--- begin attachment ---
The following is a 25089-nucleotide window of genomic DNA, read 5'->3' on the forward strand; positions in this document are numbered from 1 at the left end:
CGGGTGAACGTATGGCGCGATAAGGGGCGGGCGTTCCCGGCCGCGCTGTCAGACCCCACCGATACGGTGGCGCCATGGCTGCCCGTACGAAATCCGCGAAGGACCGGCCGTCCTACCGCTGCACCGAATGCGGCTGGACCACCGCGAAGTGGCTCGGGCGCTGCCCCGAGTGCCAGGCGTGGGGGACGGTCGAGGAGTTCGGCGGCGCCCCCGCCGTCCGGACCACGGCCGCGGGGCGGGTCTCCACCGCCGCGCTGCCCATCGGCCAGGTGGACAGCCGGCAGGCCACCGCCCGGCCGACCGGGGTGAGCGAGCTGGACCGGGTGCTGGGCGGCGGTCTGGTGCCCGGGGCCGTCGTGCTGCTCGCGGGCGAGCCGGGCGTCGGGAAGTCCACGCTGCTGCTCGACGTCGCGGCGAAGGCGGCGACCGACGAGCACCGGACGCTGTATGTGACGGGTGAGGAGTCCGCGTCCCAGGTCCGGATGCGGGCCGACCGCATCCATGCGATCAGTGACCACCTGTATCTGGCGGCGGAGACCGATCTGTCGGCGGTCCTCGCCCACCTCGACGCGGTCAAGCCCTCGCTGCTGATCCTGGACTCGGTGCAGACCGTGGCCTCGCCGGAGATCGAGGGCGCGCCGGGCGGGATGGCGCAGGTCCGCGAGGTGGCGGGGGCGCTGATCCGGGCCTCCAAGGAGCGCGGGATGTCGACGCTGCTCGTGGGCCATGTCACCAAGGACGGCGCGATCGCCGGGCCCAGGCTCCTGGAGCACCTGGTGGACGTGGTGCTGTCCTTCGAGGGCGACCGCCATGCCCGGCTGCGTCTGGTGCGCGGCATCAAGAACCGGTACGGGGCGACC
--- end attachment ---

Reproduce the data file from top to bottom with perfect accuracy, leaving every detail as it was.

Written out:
The following is a 25089-nucleotide window of genomic DNA, read 5'->3' on the forward strand; positions in this document are numbered from 1 at the left end:
CGGGTGAACGTATGGCGCGATAAGGGGCGGGCGTTCCCGGCCGCGCTGTCAGACCCCACCGATACGGTGGCGCCATGGCTGCCCGTACGAAATCCGCGAAGGACCGGCCGTCCTACCGCTGCACCGAATGCGGCTGGACCACCGCGAAGTGGCTCGGGCGCTGCCCCGAGTGCCAGGCGTGGGGGACGGTCGAGGAGTTCGGCGGCGCCCCCGCCGTCCGGACCACGGCCGCGGGGCGGGTCTCCACCGCCGCGCTGCCCATCGGCCAGGTGGACAGCCGGCAGGCCACCGCCCGGCCGACCGGGGTGAGCGAGCTGGACCGGGTGCTGGGCGGCGGTCTGGTGCCCGGGGCCGTCGTGCTGCTCGCGGGCGAGCCGGGCGTCGGGAAGTCCACGCTGCTGCTCGACGTCGCGGCGAAGGCGGCGACCGACGAGCACCGGACGCTGTATGTGACGGGTGAGGAGTCCGCGTCCCAGGTCCGGATGCGGGCCGACCGCATCCATGCGATCAGTGACCACCTGTATCTGGCGGCGGAGACCGATCTGTCGGCGGTCCTCGCCCACCTCGACGCGGTCAAGCCCTCGCTGCTGATCCTGGACTCGGTGCAGACCGTGGCCTCGCCGGAGATCGAGGGCGCGCCGGGCGGGATGGCGCAGGTCCGCGAGGTGGCGGGGGCGCTGATCCGGGCCTCCAAGGAGCGCGGGATGTCGACGCTGCTCGTGGGCCATGTCACCAAGGACGGCGCGATCGCCGGGCCCAGGCTCCTGGAGCACCTGGTGGACGTGGTGCTGTCCTTCGAGGGCGACCGCCATGCCCGGCTGCGTCTGGTGCGCGGCATCAAGAACCGGTACGGGGCGACC